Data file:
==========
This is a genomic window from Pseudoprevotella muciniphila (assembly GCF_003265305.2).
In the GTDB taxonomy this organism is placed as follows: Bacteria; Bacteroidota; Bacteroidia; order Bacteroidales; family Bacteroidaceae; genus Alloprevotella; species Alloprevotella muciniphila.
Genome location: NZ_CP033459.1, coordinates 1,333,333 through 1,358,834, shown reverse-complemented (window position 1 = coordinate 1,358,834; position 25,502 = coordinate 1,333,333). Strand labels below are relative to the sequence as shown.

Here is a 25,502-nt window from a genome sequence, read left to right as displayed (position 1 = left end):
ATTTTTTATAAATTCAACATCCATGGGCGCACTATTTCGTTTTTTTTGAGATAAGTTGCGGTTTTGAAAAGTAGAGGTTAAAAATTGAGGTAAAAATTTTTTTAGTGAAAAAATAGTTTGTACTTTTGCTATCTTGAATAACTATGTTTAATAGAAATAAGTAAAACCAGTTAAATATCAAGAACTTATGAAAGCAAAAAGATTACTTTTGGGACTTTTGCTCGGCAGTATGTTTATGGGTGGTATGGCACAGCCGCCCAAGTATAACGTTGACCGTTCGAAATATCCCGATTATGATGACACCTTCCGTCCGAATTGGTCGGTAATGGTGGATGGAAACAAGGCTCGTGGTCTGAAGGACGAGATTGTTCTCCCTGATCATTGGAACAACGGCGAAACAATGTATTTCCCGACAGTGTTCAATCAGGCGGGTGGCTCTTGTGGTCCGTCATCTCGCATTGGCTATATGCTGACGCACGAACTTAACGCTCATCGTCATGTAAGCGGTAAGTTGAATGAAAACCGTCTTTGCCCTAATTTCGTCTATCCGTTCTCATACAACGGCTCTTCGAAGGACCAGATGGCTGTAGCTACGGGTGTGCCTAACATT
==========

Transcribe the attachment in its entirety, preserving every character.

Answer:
This is a genomic window from Pseudoprevotella muciniphila (assembly GCF_003265305.2).
In the GTDB taxonomy this organism is placed as follows: Bacteria; Bacteroidota; Bacteroidia; order Bacteroidales; family Bacteroidaceae; genus Alloprevotella; species Alloprevotella muciniphila.
Genome location: NZ_CP033459.1, coordinates 1,333,333 through 1,358,834, shown reverse-complemented (window position 1 = coordinate 1,358,834; position 25,502 = coordinate 1,333,333). Strand labels below are relative to the sequence as shown.

Here is a 25,502-nt window from a genome sequence, read left to right as displayed (position 1 = left end):
ATTTTTTATAAATTCAACATCCATGGGCGCACTATTTCGTTTTTTTTGAGATAAGTTGCGGTTTTGAAAAGTAGAGGTTAAAAATTGAGGTAAAAATTTTTTTAGTGAAAAAATAGTTTGTACTTTTGCTATCTTGAATAACTATGTTTAATAGAAATAAGTAAAACCAGTTAAATATCAAGAACTTATGAAAGCAAAAAGATTACTTTTGGGACTTTTGCTCGGCAGTATGTTTATGGGTGGTATGGCACAGCCGCCCAAGTATAACGTTGACCGTTCGAAATATCCCGATTATGATGACACCTTCCGTCCGAATTGGTCGGTAATGGTGGATGGAAACAAGGCTCGTGGTCTGAAGGACGAGATTGTTCTCCCTGATCATTGGAACAACGGCGAAACAATGTATTTCCCGACAGTGTTCAATCAGGCGGGTGGCTCTTGTGGTCCGTCATCTCGCATTGGCTATATGCTGACGCACGAACTTAACGCTCATCGTCATGTAAGCGGTAAGTTGAATGAAAACCGTCTTTGCCCTAATTTCGTCTATCCGTTCTCATACAACGGCTCTTCGAAGGACCAGATGGCTGTAGCTACGGGTGTGCCTAACATT